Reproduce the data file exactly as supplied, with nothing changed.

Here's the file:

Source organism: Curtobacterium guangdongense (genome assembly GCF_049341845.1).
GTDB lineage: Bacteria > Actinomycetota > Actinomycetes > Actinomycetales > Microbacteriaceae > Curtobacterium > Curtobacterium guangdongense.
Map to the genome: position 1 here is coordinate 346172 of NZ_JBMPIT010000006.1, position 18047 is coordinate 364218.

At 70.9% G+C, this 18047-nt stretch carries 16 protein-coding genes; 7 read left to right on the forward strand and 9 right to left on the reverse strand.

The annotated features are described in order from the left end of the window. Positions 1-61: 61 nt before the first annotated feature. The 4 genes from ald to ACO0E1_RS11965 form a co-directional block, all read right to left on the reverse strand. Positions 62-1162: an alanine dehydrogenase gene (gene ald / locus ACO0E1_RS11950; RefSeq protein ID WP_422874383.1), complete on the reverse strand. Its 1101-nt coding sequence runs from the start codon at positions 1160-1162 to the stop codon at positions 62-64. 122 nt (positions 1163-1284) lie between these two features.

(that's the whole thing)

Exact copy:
Source organism: Curtobacterium guangdongense (genome assembly GCF_049341845.1).
GTDB lineage: Bacteria > Actinomycetota > Actinomycetes > Actinomycetales > Microbacteriaceae > Curtobacterium > Curtobacterium guangdongense.
Map to the genome: position 1 here is coordinate 346172 of NZ_JBMPIT010000006.1, position 18047 is coordinate 364218.

At 70.9% G+C, this 18047-nt stretch carries 16 protein-coding genes; 7 read left to right on the forward strand and 9 right to left on the reverse strand.

The annotated features are described in order from the left end of the window. Positions 1-61: 61 nt before the first annotated feature. The 4 genes from ald to ACO0E1_RS11965 form a co-directional block, all read right to left on the reverse strand. Positions 62-1162: an alanine dehydrogenase gene (gene ald / locus ACO0E1_RS11950; RefSeq protein ID WP_422874383.1), complete on the reverse strand. Its 1101-nt coding sequence runs from the start codon at positions 1160-1162 to the stop codon at positions 62-64. 122 nt (positions 1163-1284) lie between these two features.